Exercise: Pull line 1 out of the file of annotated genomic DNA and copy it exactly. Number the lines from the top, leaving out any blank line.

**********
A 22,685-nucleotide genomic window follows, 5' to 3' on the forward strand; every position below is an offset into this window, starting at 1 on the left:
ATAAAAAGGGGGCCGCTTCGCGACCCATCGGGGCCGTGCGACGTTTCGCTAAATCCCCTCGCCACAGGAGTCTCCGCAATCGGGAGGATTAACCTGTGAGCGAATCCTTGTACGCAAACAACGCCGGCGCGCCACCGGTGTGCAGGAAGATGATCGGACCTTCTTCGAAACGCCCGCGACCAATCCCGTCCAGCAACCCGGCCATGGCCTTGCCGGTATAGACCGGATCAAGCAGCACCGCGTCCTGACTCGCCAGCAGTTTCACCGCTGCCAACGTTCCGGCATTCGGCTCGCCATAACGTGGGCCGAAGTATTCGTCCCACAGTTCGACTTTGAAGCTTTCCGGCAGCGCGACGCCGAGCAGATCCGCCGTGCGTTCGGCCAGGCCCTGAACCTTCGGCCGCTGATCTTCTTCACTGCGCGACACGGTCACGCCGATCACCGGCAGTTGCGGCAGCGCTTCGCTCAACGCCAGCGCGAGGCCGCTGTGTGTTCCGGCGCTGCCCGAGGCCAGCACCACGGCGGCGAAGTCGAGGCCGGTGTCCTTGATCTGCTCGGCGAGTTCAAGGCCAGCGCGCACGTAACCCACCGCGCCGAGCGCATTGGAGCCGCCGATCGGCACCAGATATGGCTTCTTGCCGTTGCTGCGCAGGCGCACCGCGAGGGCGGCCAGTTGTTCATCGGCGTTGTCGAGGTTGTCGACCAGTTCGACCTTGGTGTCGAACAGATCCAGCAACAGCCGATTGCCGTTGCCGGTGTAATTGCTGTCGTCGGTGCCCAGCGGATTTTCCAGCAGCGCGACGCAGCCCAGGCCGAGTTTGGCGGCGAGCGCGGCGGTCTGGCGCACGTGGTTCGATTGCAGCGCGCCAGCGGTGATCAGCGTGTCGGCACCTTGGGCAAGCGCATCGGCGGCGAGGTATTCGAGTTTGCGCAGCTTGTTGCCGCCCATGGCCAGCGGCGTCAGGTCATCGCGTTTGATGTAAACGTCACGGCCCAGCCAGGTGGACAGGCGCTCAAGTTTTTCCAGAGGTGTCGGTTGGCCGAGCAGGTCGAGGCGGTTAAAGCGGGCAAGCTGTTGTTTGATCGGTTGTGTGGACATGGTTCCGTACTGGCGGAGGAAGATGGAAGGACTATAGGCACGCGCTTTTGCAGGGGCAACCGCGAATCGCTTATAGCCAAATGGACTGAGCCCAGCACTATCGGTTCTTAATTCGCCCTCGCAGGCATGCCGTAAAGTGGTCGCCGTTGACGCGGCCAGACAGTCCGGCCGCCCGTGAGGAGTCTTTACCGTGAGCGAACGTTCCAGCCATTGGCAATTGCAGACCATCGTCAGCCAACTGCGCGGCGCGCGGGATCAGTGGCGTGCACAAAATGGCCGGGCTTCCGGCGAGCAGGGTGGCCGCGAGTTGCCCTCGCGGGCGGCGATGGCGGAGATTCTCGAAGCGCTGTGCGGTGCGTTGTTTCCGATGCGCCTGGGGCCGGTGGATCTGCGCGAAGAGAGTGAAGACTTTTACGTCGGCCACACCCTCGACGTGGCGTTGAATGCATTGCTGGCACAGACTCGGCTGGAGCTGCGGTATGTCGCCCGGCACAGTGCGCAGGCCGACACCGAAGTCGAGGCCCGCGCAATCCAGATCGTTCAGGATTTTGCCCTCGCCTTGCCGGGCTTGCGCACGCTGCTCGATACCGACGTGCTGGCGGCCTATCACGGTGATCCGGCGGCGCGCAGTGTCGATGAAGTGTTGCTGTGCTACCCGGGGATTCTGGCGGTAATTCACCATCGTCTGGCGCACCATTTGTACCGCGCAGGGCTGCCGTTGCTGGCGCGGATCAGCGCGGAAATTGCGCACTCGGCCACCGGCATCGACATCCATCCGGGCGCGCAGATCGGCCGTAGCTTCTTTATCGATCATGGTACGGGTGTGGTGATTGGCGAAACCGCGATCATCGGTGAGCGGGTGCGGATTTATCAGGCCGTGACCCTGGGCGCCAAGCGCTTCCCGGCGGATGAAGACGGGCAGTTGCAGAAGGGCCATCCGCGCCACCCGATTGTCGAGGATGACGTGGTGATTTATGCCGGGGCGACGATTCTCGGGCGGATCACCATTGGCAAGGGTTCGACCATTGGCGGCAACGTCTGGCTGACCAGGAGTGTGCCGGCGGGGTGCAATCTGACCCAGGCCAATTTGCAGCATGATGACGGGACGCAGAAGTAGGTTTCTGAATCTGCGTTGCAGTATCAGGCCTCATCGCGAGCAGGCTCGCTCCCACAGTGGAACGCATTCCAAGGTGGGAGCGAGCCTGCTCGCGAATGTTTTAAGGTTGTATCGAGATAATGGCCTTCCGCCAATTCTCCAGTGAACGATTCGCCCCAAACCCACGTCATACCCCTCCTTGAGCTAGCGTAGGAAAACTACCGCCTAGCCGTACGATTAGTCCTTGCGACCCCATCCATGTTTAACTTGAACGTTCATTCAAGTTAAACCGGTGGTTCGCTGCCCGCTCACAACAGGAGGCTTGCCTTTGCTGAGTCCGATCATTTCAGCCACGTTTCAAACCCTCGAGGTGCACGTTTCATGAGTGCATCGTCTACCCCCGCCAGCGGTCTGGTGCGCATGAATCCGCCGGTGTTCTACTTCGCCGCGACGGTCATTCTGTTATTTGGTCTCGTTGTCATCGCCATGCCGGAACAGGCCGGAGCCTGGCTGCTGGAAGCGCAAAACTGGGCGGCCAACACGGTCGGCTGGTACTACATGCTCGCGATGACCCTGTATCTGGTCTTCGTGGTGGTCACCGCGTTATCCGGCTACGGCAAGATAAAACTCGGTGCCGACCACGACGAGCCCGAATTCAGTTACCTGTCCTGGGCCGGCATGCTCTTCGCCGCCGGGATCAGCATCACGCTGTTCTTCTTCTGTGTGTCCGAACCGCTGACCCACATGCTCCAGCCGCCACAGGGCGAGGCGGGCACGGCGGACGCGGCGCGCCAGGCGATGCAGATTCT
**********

A 22,685-nucleotide genomic window follows, 5' to 3' on the forward strand; every position below is an offset into this window, starting at 1 on the left: